TEXANS QB HAS MADE ESCAPING TROUBLE ELEMENTARY AS HE CONTINUES TO MAKE MAGIC HAPPEN.

Watson: Houdini with a helmet on

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Deshaun Watson has matured right before our eyes as he continues to get better and better. He has continually overcome injury, survived his early years with the Bill O' Brien offense and the bad o-line that came with it and learned from each mistake he has made along the way. He knows when to stay in the pocket and go through his progressions and when to tuck it and run. His passing skills have always been good but they seemingly improve with every snap and the fact that he faces the music and the media when he plays poorly and then goes back to the lab to get better means his dedication to his craft lives up to the growing hype train that is rolling down the tracks. Houston and fans of the Texans everywhere need to appreciate what they get to witness every week when No. 4 gets behind center for their team and be thankful that after all those lean QB years with a revolving door of misfits and journeymen, you finally have your franchise quarterback.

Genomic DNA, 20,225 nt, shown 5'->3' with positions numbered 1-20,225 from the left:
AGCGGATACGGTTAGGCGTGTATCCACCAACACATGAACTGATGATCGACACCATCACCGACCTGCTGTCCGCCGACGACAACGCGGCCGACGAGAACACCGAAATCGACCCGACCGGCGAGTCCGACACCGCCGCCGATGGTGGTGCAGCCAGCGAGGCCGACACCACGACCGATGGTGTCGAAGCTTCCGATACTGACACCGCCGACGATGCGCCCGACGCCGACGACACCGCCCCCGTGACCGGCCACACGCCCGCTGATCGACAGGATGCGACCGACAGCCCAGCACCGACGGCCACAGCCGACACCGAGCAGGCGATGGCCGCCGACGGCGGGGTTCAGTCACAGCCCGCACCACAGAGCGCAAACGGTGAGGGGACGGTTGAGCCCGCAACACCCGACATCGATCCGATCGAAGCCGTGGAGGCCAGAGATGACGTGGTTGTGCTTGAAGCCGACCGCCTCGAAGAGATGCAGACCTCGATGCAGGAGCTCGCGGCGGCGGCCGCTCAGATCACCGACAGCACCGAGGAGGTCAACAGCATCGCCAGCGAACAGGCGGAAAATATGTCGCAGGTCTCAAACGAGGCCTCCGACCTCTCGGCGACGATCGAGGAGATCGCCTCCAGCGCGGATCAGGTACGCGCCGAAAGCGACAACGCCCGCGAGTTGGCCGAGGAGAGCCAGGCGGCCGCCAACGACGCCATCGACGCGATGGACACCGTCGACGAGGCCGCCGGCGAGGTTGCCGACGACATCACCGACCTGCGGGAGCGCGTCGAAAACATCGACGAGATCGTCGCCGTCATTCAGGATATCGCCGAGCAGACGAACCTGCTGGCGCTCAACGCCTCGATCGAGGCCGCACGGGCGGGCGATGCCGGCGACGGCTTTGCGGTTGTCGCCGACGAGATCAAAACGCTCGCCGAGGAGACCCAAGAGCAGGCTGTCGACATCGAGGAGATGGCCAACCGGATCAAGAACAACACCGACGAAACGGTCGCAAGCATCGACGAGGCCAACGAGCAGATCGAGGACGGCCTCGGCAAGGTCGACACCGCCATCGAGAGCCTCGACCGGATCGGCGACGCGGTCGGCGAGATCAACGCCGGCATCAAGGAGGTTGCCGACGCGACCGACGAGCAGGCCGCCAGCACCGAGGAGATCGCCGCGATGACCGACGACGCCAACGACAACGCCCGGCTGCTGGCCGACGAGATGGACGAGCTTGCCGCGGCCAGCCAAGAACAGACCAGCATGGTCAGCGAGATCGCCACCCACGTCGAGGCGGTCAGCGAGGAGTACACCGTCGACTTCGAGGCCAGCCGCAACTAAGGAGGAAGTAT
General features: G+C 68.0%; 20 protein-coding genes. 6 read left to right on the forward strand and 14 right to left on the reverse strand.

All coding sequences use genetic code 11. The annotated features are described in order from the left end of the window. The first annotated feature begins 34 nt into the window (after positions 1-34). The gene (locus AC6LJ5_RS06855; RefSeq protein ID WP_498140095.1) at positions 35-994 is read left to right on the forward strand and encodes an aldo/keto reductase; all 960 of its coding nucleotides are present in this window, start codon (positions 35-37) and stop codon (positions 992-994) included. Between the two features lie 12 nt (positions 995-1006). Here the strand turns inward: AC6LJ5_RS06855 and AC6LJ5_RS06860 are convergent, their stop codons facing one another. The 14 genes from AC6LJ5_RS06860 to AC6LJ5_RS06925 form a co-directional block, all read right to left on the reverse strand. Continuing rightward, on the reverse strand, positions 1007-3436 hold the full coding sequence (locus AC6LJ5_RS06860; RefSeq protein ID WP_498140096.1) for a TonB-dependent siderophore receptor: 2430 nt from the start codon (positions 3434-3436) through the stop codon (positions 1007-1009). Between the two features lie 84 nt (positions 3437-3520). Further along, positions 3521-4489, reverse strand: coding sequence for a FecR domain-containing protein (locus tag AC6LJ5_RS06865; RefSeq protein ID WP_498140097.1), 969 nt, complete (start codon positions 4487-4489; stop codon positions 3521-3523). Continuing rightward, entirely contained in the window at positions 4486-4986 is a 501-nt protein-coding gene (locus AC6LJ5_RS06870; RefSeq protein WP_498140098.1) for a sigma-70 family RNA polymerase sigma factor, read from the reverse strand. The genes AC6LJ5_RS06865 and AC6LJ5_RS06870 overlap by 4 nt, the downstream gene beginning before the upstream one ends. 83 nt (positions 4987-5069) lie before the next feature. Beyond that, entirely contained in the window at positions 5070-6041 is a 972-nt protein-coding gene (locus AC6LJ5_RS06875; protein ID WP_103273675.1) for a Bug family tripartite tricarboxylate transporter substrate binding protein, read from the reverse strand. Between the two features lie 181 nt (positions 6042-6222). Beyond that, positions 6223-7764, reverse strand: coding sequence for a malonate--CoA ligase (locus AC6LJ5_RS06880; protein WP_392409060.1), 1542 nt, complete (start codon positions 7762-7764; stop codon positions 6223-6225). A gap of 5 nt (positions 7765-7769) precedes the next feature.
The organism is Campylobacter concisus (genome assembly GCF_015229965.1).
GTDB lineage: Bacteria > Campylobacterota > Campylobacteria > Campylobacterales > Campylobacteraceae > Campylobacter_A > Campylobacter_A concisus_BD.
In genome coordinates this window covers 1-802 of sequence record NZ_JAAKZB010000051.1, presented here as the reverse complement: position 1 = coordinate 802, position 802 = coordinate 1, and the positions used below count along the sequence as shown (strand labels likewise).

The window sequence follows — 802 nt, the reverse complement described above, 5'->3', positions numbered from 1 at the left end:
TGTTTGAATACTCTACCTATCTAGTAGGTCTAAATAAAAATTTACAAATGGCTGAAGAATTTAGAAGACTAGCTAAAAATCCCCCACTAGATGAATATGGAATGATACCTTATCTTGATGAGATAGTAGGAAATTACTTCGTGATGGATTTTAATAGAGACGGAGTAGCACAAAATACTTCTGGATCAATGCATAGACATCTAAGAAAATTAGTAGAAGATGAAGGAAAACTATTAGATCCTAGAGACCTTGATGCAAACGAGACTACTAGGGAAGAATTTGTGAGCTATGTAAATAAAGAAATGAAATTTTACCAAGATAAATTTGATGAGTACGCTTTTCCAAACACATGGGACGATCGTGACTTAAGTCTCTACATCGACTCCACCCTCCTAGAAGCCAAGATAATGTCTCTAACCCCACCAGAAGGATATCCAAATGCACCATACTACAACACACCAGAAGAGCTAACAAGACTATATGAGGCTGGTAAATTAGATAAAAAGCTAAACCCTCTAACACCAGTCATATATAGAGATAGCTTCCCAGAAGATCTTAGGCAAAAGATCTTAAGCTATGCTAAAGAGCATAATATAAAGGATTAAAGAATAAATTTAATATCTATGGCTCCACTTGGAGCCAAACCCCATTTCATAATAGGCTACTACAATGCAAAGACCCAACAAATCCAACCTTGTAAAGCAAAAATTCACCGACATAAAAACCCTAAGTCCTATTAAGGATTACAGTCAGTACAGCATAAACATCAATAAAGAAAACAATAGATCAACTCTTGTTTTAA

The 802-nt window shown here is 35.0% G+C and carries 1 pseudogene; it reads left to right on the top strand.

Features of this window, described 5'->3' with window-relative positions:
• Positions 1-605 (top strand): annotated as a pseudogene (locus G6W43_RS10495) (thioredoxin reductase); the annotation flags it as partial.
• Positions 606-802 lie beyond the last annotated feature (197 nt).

Texans Rick Smith Bill O'Brien, Tytus Howard, Brian Gaine Composite photo by Brandon Strange

I know it's hard to fathom, but in an indirect way, you have to thank Brock Osweiler for getting Watson to H-town. If Osweiler had remotely worked out after the team signed him to a huge free-agent deal, you would never have Watson in red, white and blue. Be thankful Rick Smith tried to right his wrong and no matter the price and how many draft picks were lost in the process, the moves he made to make drafting the Clemson QB a reality were worth every penny. The Chicago Bears surely have to be kicking themselves as they did what Smith and the Texans did, giving up a future first-round pick to get their franchise quarterback, but Mitch Trubisky is no Deshaun Watson or Patrick Mahomes for that matter. Both MVP candidate quarterbacks went later in the same draft and were passed over by the Bears who felt "Maseratii Mitch" was better. Thank goodness they did as Chiefs fans and Texans fans will always look back on those draft day dealings and feel thankful.

The early returns on the 2017 QB class gave all the accolades and the top billing to Mahomes and rightfully so. After sitting out his first year to learn the ropes, system and coaching staff, he took the league by storm and became a human highlight reel every Sunday. The season culminated with a tough loss to the Patriots in the AFC Championship game, but also with Mahomes winning the NFL MVP Award. Could you imagine if Watson had an innovative offensive mind like Andy Reid from the start? What if he had the Chiefs o-line? Can you imagine Watson operating with all the weapons Mahomes had and has at most every skill position? I say that to make the point that the media and most experts thought it was a no-brainer that Mahomes was the cream of the 2017 crop of QB's and forgot the fact that Houston was still putting pieces around their QB1 and once they did, he would continue to get better and better.